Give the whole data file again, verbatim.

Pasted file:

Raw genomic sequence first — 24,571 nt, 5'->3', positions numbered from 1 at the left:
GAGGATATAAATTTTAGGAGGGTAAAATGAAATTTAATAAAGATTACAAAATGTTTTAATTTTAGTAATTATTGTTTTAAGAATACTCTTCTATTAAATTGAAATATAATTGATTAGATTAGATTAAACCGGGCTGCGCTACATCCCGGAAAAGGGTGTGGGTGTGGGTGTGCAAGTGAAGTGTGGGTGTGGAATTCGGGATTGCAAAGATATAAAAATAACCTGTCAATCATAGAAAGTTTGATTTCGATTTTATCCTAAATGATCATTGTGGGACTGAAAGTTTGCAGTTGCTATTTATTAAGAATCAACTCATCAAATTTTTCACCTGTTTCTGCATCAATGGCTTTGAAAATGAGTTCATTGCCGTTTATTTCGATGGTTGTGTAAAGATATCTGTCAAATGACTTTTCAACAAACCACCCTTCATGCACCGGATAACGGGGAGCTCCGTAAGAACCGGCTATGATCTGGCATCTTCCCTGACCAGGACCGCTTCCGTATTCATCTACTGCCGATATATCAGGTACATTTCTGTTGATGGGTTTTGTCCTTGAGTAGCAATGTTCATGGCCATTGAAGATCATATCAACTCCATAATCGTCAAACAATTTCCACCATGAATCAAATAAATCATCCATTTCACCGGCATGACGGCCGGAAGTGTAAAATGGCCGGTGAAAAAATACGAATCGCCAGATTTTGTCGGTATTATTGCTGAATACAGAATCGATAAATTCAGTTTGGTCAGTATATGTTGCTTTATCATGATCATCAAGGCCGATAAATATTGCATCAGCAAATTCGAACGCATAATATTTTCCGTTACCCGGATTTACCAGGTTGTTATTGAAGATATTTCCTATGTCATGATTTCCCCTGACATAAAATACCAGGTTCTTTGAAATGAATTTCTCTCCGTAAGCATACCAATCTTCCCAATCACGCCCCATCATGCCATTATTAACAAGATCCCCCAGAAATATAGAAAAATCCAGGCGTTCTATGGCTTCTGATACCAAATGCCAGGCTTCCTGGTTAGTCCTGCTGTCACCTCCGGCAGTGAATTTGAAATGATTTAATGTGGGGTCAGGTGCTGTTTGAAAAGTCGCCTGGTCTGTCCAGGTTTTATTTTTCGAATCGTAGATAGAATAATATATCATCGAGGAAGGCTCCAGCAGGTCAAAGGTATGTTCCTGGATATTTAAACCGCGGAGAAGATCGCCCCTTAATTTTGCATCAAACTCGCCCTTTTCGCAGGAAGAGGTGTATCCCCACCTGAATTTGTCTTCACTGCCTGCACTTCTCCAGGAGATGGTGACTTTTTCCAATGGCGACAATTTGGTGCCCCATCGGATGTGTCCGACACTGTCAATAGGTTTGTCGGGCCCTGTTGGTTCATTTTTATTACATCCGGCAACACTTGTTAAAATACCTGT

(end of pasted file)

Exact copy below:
Raw genomic sequence first — 24,571 nt, 5'->3', positions numbered from 1 at the left:
GAGGATATAAATTTTAGGAGGGTAAAATGAAATTTAATAAAGATTACAAAATGTTTTAATTTTAGTAATTATTGTTTTAAGAATACTCTTCTATTAAATTGAAATATAATTGATTAGATTAGATTAAACCGGGCTGCGCTACATCCCGGAAAAGGGTGTGGGTGTGGGTGTGCAAGTGAAGTGTGGGTGTGGAATTCGGGATTGCAAAGATATAAAAATAACCTGTCAATCATAGAAAGTTTGATTTCGATTTTATCCTAAATGATCATTGTGGGACTGAAAGTTTGCAGTTGCTATTTATTAAGAATCAACTCATCAAATTTTTCACCTGTTTCTGCATCAATGGCTTTGAAAATGAGTTCATTGCCGTTTATTTCGATGGTTGTGTAAAGATATCTGTCAAATGACTTTTCAACAAACCACCCTTCATGCACCGGATAACGGGGAGCTCCGTAAGAACCGGCTATGATCTGGCATCTTCCCTGACCAGGACCGCTTCCGTATTCATCTACTGCCGATATATCAGGTACATTTCTGTTGATGGGTTTTGTCCTTGAGTAGCAATGTTCATGGCCATTGAAGATCATATCAACTCCATAATCGTCAAACAATTTCCACCATGAATCAAATAAATCATCCATTTCACCGGCATGACGGCCGGAAGTGTAAAATGGCCGGTGAAAAAATACGAATCGCCAGATTTTGTCGGTATTATTGCTGAATACAGAATCGATAAATTCAGTTTGGTCAGTATATGTTGCTTTATCATGATCATCAAGGCCGATAAATATTGCATCAGCAAATTCGAACGCATAATATTTTCCGTTACCCGGATTTACCAGGTTGTTATTGAAGATATTTCCTATGTCATGATTTCCCCTGACATAAAATACCAGGTTCTTTGAAATGAATTTCTCTCCGTAAGCATACCAATCTTCCCAATCACGCCCCATCATGCCATTATTAACAAGATCCCCCAGAAATATAGAAAAATCCAGGCGTTCTATGGCTTCTGATACCAAATGCCAGGCTTCCTGGTTAGTCCTGCTGTCACCTCCGGCAGTGAATTTGAAATGATTTAATGTGGGGTCAGGTGCTGTTTGAAAAGTCGCCTGGTCTGTCCAGGTTTTATTTTTCGAATCGTAGATAGAATAATATATCATCGAGGAAGGCTCCAGCAGGTCAAAGGTATGTTCCTGGATATTTAAACCGCGGAGAAGATCGCCCCTTAATTTTGCATCAAACTCGCCCTTTTCGCAGGAAGAGGTGTATCCCCACCTGAATTTGTCTTCACTGCCTGCACTTCTCCAGGAGATGGTGACTTTTTCCAATGGCGACAATTTGGTGCCCCATCGGATGTGTCCGACACTGTCAATAGGTTTGTCGGGCCCTGTTGGTTCATTTTTATTACATCCGGCAACACTTGTTAAAATACCTGT